Transition Words For Conclusion Paragraphs For Narrative Essays

The best stylists become masters at artfully placing transition words in pivotal positions—i.e., places where the sentence or paragraph meaning "shifts" slightly. What follows is a handy list of common transition words and their functions. If you open sentences appropriately with these words it will help your writing to flow. One caveat though: Always keep the literal meaning of a transition word in mind as you use it—therefore, do not use "for example" unless you are introducing an example that links to the preceding information; do not use "nevertheless" unless you are offering a contrasting point. Note how this paragraph has required a minimal use of transition words; they should not be forced in where they do not belong. When you do use them, keep their broader functions (i.e., "causality," "emphasis," etc.) directly in mind. 

CausalityEmphasisAmplification
AccordinglyAbove allAgain
ConsequentlyCertainlyAlso
For this reasonClearlyApparently
HenceIndeedBesides
ThereforeIn factEqually important
ThusIn shortFinally
ObviouslyFirst, Second, etc.
IntentionOf courseFurther
For this purposeIn addition
In order to do thisClosureMoreover
To this endIn conclusion
With this in mindIn sumDetail
On the wholeEspecially
LocationTo summarizeIn particular
BeyondIn regard to
HereSimilarityNamely
NearbyLikewiseSpecifically
OppositeSimilarlyTo enumerate
Overlying (underlying)
ThereTimeComparison/Contrast
To the right (left)AfterwardHowever
At the same timeIn contrast
ConcessionBeforeIn relation to
At any rateEarlierNevertheless
At leastEventuallyOn the other hand
In the meantimeStill
ExampleSometimes
For exampleLaterInterpretation
For instanceNextFortunately
To demonstratePreceding thisInterestingly
To illustrateSimultaneouslySignificantly
SoonSurprisingly

Like all the other transition words and phrases that are used to combine and connect ideas in writing, conclusion transition words show logical relationships between ideas and sentences. More specifically, these transitional words convey a conclusion, a summary, or a restatement of ideas. They often denote a final statement of an idea. Like an adhesive, they hold and bind ideas and sentences together to help an essay flow smoothly and aid readers to progress logically from one part of your essay to the next.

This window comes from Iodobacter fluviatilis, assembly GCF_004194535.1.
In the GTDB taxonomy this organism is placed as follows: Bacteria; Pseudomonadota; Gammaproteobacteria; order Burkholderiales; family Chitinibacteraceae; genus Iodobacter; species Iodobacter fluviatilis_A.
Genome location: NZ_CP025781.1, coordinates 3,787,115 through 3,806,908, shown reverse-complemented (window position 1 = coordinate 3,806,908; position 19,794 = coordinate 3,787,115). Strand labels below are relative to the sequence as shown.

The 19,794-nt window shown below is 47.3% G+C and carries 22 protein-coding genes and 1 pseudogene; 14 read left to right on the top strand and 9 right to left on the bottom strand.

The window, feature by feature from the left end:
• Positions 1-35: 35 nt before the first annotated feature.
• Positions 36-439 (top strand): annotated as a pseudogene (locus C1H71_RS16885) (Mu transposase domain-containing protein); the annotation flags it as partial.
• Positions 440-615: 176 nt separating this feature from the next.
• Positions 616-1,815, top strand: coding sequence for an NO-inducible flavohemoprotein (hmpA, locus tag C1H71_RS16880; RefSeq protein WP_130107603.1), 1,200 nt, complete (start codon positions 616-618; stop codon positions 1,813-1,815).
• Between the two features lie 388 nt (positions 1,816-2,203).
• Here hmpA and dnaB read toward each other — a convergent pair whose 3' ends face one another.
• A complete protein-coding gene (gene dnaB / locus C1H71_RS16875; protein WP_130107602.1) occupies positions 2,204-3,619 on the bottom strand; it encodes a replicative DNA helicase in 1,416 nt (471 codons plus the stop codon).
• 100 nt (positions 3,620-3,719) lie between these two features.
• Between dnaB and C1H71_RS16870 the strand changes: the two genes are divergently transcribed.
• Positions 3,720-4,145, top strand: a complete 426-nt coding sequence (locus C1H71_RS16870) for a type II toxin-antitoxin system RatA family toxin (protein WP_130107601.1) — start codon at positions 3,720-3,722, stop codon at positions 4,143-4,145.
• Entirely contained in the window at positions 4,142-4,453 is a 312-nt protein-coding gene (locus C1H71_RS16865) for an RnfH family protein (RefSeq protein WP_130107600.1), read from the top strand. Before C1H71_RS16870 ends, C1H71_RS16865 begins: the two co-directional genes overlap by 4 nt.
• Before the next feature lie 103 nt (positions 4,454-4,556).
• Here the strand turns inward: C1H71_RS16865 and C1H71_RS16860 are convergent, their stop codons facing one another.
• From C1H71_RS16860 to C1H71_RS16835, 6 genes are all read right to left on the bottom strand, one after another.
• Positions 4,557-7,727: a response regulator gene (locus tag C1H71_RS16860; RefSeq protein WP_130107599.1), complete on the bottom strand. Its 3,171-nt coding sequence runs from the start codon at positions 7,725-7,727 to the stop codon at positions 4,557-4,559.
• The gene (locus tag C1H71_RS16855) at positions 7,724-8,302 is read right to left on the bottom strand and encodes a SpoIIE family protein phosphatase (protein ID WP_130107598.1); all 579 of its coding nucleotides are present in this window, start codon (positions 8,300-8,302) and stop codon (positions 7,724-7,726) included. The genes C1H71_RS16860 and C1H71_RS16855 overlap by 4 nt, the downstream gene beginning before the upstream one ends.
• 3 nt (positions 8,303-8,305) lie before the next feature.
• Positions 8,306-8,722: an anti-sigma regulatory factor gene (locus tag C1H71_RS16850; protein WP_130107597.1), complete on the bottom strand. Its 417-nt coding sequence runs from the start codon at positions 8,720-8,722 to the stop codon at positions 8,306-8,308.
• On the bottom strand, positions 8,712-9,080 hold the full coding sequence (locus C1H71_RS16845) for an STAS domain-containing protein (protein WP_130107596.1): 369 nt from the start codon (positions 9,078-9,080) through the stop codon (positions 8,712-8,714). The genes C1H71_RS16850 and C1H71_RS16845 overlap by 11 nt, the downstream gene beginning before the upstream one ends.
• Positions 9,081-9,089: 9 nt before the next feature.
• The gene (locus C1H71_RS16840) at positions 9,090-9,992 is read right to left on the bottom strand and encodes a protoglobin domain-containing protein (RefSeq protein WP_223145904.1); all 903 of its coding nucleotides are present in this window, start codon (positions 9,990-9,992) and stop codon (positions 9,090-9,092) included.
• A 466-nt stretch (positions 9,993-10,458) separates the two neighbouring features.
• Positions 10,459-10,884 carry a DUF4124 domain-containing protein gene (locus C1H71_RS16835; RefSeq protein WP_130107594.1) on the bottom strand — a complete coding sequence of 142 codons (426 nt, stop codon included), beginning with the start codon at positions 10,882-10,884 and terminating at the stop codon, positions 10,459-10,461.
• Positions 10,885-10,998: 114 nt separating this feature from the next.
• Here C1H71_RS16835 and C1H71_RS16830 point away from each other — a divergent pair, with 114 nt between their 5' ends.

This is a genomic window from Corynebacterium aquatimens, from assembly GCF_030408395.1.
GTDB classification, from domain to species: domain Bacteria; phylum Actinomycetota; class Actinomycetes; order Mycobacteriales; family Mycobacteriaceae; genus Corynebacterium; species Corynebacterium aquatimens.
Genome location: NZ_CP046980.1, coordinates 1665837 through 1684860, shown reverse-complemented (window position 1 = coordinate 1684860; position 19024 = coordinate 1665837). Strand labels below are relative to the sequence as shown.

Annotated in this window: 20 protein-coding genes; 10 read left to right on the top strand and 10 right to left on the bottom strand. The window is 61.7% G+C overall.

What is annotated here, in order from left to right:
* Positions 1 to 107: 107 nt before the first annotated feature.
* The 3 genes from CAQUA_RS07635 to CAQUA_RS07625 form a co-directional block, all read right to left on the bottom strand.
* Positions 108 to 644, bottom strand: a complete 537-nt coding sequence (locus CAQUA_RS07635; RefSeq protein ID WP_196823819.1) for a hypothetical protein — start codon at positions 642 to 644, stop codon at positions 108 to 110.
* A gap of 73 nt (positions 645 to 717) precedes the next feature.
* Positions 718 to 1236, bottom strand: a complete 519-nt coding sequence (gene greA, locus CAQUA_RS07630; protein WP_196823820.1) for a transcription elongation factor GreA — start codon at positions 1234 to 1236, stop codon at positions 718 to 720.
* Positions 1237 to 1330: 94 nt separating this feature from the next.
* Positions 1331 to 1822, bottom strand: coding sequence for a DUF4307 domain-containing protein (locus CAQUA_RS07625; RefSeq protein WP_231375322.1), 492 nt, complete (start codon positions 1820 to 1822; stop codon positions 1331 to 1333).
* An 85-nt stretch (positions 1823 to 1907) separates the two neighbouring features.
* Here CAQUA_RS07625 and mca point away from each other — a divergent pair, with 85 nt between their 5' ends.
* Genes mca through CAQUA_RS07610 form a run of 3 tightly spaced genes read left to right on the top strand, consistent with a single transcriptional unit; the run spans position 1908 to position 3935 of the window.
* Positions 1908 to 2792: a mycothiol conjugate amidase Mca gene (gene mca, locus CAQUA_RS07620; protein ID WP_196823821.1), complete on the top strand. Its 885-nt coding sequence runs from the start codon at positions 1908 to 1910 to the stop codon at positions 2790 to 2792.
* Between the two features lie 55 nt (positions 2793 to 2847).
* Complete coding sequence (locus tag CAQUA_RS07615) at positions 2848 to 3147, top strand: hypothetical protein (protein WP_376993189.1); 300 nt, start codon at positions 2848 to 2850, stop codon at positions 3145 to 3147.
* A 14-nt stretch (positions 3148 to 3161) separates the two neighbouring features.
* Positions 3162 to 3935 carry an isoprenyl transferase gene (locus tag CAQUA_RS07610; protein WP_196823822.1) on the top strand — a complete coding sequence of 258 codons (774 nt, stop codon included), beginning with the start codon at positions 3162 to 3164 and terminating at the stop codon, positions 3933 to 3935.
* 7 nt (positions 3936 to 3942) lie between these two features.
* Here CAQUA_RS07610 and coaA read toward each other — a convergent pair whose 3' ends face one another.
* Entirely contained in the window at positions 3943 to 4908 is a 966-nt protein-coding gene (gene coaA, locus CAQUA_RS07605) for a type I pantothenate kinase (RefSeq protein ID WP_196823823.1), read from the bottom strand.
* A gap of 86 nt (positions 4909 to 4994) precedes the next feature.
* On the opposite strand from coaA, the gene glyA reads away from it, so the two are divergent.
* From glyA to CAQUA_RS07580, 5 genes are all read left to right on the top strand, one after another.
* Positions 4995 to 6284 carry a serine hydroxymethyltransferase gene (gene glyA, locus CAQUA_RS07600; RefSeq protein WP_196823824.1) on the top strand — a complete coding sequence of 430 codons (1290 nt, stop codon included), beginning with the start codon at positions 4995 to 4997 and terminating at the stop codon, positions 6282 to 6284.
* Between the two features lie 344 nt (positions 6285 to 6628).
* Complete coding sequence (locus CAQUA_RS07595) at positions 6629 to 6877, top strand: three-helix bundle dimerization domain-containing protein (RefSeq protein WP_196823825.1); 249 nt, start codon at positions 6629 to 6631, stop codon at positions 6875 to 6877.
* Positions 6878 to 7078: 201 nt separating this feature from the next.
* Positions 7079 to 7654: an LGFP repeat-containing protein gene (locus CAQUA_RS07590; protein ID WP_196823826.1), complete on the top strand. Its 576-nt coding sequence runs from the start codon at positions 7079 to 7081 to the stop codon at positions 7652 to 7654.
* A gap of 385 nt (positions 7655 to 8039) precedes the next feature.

These transition words are generally used between the introductory paragraph and the first paragraph of the body and between the last body paragraph and the conclusion. They help the writer show the logical relationships between different sections of the essay and provide the readers a better perspective of the writer’s thoughts.

With the addition of just a few of these transition words in a passage, the organization and understandability of the whole essay is greatly enhanced. They strengthen the flow of ideas from one sentence to the other, from one paragraph to the next, and from one section of the essay to the other.

Below is a list of the most commonly used conclusion transition words:

generally speakingin the final analysisall things considered
given these pointsin summaryas shown above
as has been notedordinarilyfor the most part
as can be seenin factin the long run
in conclusionin shortin a word
in essenceoverallafter all
to summarizeby and largeon the whole
all in allaltogetherin any event
in either casein briefusually
on balanceto sum upindeed
eventuallyspecificallyas a final point

Used anywhere in an essay, these words or phrases allow the writer to establish clear connections between ideas and provides the readers with something they can relate to and feel a strong connection with. It is important however for the writer to be more specific rather than being general in his choice of transition words to use in his essay. This will create the impression among your readers that you have truly chosen your words wisely and made extra effort to make it enjoyable and pleasurable to journey through the essay.

Conclusion transitional words bridge the gap between the different ideas in your essay. They make your ideas stick together and remain coherent making it a wholesome experience to read through it rather than struggle to get a clear insight on what the author wish to convey. The use of these transition words allow you to achieve coherence as they help bind ideas and sentences together and aid readers to progress logically from one part of your essay to the next.

Author:

Dr. Michael Babcock is a Professor of Humanities at the Liberty University, Virginia. He wrote “The Stories of Attila the Hun’s Death: Narrative, Myth, and Meaning” (2001) and was a guest speaker at academic conferences on language origins and the philosophy of consciousness topics. Since 2008, he delivers help with academic papers on behalf of Professional Custom Essay Writing Service at freshessays.com.

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